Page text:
If the free TV commercial networks have their way, it’s going to be a year of fun and games. Perhaps they’re mindful of the fact that viewers are seeking light relief and that, following habits established during lockdowns, parents want programs they can watch with their kids. They’ll certainly be aware that novelty shows such as The Masked Singer, LEGO Masters and Australian Ninja Warrior have attracted healthy audiences.

So we’re being treated to family-friendly fare: Holey Moley and Ultimate Tag on Seven and The Cube on Ten. The trio fall into the growing group nicknamed “kidult”, which, depending on your chosen definition, either means shows designed to appeal to kids and adults, or those that appeal to adults with childish tastes.

American comedian Rob Riggle (right, pictured with Matt Shirvington) provides an endless stream of corny, innuendo-filled gags on Holey Moley.Credit:Paul A. Broben/Seven

True to their name as broadcasters, the networks don’t want to go niche with prime-time productions on their primary channels. They want the six-to-60 crowd, viewers of all ages. But the problem with this trio isn’t that they aim for light-hearted, widely appealing viewing; it’s their quality. They don’t dazzle or delight, and they only fitfully achieve their main goal, which is to entertain. They’re an unfortunate bunch, straining to confect a buzz of excitement but becoming irritatingly repetitive as they play out.

First cab off the kidult rank was Holey Moley, based on a format that debuted in the United States. A manic coupling of It’s a Knockout and mini-golf, it endeavours to create a carnival atmosphere: noisy, loaded with colour and movement, enlivened by vaudevillian humour. Clowns throw pies in contestants’ faces and unsuccessful hopefuls are dunked in water.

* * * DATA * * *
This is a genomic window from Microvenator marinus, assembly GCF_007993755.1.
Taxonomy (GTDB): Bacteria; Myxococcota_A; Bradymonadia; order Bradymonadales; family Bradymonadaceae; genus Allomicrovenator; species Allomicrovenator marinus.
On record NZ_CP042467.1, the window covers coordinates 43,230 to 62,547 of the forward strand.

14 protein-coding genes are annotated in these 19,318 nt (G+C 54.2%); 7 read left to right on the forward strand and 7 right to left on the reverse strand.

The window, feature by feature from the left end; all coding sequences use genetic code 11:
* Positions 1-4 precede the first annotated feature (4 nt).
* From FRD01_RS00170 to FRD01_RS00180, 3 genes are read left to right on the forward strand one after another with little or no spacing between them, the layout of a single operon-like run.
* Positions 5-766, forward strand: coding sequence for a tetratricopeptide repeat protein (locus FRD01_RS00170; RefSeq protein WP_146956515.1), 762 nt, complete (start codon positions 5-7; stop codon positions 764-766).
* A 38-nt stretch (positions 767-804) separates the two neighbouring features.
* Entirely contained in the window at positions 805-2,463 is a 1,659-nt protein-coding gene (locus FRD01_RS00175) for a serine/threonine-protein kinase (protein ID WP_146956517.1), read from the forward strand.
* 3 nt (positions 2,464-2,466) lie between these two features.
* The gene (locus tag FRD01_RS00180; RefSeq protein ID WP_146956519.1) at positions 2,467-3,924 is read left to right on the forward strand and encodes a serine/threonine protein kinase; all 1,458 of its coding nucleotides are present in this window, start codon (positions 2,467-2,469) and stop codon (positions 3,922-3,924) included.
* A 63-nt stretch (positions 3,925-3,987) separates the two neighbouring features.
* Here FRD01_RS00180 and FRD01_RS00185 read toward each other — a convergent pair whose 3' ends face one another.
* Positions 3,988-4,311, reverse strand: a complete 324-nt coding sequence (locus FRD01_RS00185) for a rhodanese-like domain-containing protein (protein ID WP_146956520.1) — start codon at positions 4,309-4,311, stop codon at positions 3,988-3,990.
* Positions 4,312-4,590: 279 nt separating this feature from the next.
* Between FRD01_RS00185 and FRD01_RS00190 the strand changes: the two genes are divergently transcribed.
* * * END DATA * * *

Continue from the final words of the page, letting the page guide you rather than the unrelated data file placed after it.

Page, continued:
Unabashedly cheesy, it’s stuffed with cornball gags provided mainly by US import Rob Riggle, who commentates alongside straight-man Matt Shirvington. Riggle’s patter is riddled with innuendo, perhaps with the idea of keeping the adults amused. There are reliably regular cracks about the Uranus hole, with another example coming in the grand final, when a putt failed to rebound satisfactorily: “I think it’s lube on the ball,” Riggle opined. “When your balls are lubed, they perform differently.”

Then came The Cube (Wednesdays, Ten, 7.30pm), based on a British format and hosted by Andy Lee. “This is the show where you don’t have to cook, you don’t have to sing, you don’t have to build anything. You just have to hold your nerve,” he says. Its gimmick is that the challenges take place in a large Perspex box and come with tight time limits.

Host Andy Lee in Ten’s game show The Cube, where contestants carry out tasks that don’t require great skill.Credit:Ten

It might be clearing a box of 1000 balls in 25 seconds, or sliding the cases off eight poles in 15 seconds without knocking any of them over. So you don’t need to be a ninja warrior to have a shot in this arena. A focused and determined granny who’s a dart champ could be a fine partner as contestants compete in pairs.